Deodorizing a Smelly PC



  • We had a fairly new laptop come back to HQ for repair and are going to re-issue it soon. This specific laptop came from a user who is a smoker. This is the first laptop I have received back that has smelled so much like an ash tray it might make someone's allergies go crazy.

    Does anyone have some tips as to how I can get rid of that smell? I was going to wipe down the keyboard and exterior with some lens cleaner wipes to start, but that is not going to stop it from smelling. If I did not think it might ruin the laptop, I would submerge it in a bucket of coffee.



  • Isopropyl alcohol all over? Put it in a big bucket of coffee beans?



  • @RojoLoco said in Deodorizing a Smelly PC:

    Put it in a big bucket of coffee beans?

    For some sad reason, our server room doesn't have any coffee beans. We really missed out on a very useful tool. :)

    I'll try the alcohol approach and see how it goes.



  • @NetworkNerd said in Deodorizing a Smelly PC:

    @RojoLoco said in Deodorizing a Smelly PC:

    Put it in a big bucket of coffee beans?

    For some sad reason, our server room doesn't have any coffee beans. We really missed out on a very useful tool. :)

    I'll try the alcohol approach and see how it goes.

    You do have stores nearby, right? They sell coffee beans. And buckets.



  • I'd recommend a charcoal filter pad put under the exhAustralian fan.

    For the keyboard and screens iso alcohol would be the go too.

    Let the laptop operate for a while.



  • I'd want to open it up and blow all the junk out.

    I agree with @RojoLoco, Isopropyl alcohol over all the internals, but NOT on the screen.... LCD have liquid in them, and Isopropyl alcohol works by taking any contaminants with it when it evaporates... that includes liquid, which is the L in LCD.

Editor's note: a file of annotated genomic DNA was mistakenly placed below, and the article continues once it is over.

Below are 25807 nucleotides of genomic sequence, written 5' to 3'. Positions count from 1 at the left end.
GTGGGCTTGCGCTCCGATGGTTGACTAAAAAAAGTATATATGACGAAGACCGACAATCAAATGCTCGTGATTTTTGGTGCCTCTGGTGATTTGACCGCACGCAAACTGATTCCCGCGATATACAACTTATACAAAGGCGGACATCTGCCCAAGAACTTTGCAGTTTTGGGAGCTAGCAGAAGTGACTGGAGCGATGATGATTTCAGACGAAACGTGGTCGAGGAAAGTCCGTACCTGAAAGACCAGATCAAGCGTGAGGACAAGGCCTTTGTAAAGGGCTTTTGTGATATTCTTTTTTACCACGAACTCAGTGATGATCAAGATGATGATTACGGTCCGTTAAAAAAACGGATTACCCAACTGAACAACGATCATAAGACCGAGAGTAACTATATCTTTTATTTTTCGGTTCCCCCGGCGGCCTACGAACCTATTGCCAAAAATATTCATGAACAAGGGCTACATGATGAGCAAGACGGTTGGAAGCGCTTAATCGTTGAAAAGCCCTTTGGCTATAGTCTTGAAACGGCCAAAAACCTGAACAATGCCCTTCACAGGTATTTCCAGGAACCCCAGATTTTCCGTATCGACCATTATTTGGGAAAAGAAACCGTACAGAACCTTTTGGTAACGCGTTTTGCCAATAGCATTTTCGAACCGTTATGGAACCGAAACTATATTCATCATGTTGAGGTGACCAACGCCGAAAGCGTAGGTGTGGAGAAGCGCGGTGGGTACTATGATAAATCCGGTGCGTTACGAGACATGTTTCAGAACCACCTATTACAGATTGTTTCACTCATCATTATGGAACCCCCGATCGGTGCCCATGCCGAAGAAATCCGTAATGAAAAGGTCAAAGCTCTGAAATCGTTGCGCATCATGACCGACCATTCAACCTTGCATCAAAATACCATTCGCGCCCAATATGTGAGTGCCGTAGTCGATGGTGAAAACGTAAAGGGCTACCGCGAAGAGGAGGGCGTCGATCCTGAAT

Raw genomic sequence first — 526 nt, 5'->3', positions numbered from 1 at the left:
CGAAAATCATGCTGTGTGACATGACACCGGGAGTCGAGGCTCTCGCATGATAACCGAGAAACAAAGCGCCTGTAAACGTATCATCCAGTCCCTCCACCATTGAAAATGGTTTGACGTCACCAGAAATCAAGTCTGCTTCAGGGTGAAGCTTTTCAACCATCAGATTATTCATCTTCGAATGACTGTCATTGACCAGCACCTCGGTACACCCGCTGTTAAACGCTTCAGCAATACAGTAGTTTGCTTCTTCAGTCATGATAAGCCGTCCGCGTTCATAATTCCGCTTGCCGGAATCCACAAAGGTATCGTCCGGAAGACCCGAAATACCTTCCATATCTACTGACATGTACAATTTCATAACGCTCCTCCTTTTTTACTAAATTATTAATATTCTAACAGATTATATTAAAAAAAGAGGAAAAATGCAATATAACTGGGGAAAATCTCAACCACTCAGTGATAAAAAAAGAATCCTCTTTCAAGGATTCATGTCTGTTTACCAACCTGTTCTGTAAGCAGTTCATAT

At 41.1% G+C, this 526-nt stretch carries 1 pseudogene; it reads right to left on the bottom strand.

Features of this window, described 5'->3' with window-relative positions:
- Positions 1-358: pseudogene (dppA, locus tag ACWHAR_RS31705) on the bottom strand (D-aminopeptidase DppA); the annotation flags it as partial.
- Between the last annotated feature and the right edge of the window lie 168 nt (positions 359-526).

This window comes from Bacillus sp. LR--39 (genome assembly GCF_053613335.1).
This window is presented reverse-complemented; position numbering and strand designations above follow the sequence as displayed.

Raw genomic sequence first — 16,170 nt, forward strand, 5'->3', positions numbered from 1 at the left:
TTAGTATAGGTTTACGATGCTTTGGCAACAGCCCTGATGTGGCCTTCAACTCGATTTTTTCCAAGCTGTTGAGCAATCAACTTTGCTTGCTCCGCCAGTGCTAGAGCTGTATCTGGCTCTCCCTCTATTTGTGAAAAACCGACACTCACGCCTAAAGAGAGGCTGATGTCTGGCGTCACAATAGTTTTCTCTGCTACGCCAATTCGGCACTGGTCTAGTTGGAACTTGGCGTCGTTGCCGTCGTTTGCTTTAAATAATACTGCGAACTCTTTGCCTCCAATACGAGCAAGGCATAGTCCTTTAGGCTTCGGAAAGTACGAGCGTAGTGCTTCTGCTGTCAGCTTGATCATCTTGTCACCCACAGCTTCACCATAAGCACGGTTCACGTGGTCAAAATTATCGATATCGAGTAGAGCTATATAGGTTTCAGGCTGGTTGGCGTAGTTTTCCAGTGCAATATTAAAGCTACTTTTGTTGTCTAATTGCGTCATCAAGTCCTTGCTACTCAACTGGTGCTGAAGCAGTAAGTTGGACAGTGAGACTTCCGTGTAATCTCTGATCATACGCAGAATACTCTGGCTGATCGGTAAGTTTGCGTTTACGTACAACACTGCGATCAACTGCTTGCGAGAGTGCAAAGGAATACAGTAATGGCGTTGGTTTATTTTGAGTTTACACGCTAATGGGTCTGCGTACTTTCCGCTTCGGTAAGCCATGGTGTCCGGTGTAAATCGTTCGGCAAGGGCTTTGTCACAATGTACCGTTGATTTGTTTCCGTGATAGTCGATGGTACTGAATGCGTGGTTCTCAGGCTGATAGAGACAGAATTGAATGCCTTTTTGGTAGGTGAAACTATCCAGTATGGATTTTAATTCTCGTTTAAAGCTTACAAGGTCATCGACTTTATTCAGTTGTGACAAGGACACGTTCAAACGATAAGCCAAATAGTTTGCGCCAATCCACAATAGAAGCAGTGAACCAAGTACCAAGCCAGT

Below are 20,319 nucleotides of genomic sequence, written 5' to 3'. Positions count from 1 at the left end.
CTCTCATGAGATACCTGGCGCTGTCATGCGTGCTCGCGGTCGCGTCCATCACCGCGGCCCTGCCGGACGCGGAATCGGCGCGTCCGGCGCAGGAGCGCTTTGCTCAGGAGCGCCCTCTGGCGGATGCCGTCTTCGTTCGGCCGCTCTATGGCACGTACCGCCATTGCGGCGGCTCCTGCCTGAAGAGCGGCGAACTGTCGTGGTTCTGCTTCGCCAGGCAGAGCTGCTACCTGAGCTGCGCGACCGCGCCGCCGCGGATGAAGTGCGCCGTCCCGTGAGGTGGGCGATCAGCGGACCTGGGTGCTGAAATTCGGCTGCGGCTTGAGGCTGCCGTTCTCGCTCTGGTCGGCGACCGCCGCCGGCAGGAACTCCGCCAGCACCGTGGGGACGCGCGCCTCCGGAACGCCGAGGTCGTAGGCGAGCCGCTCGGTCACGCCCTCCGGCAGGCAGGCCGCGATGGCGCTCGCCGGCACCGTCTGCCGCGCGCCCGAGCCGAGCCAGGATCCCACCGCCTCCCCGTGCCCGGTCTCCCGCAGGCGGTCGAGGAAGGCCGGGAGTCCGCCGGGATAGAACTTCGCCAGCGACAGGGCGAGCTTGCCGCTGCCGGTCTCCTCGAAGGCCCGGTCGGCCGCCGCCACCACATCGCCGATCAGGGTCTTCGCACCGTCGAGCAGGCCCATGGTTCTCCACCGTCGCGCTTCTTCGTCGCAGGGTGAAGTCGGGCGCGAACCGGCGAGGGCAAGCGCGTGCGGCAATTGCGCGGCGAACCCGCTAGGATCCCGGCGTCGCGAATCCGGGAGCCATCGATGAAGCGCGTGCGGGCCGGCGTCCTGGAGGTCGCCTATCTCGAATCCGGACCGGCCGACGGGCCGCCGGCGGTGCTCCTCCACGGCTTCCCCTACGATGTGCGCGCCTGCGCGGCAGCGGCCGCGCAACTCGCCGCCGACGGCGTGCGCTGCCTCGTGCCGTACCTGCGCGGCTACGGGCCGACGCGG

For screens, use screen cleaner... I forget what the actual ingredients in it are, but it's not alcohol.



  • Trust me, I smoke. You can't*

    What you smell is an oily tar compound that aerosols and eventually coats all surfaces it touches.

    *I can think of a couple of highly impractical ways to do this involving non-conductive liquid baths.



  • @MattSpeller said in Deodorizing a Smelly PC:

    Trust me, I smoke. You can't*

    What you smell is an oily tar compound that aerosols and eventually coats all surfaces it touches.

    *I can think of a couple of highly impractical ways to do this involving non-conductive liquid baths.

    Toss it. I've had to try and recover a smoker's laptops before not worth it.



  • One I had I used of all things amonia to get the cigarette tar out if the keyboard and fans. Still didn't get the smell entirely out



  • @DustinB3403 said in Deodorizing a Smelly PC:

    the exhAustralian fan.

    That's a new one on me.



  • Pull / replace the keyboard,..at that level they arent worth trying to clean. And may likely be where 60% of the particles are that need to be removed.

    Lysol wipes on the remain parts, use compressed air, and such and you may be okay...



  • Stupid auto-correct.

    2PX2vZ5.jpg



  • Maybe spill a bunch of cologne on it.



  • I'd put it in a closed chest with an open container of Vinegar (obviously out of danger). It absorbs odors.


  • Service Provider

    @RojoLoco said in Deodorizing a Smelly PC:

    @NetworkNerd said in Deodorizing a Smelly PC:

    @RojoLoco said in Deodorizing a Smelly PC:

    Put it in a big bucket of coffee beans?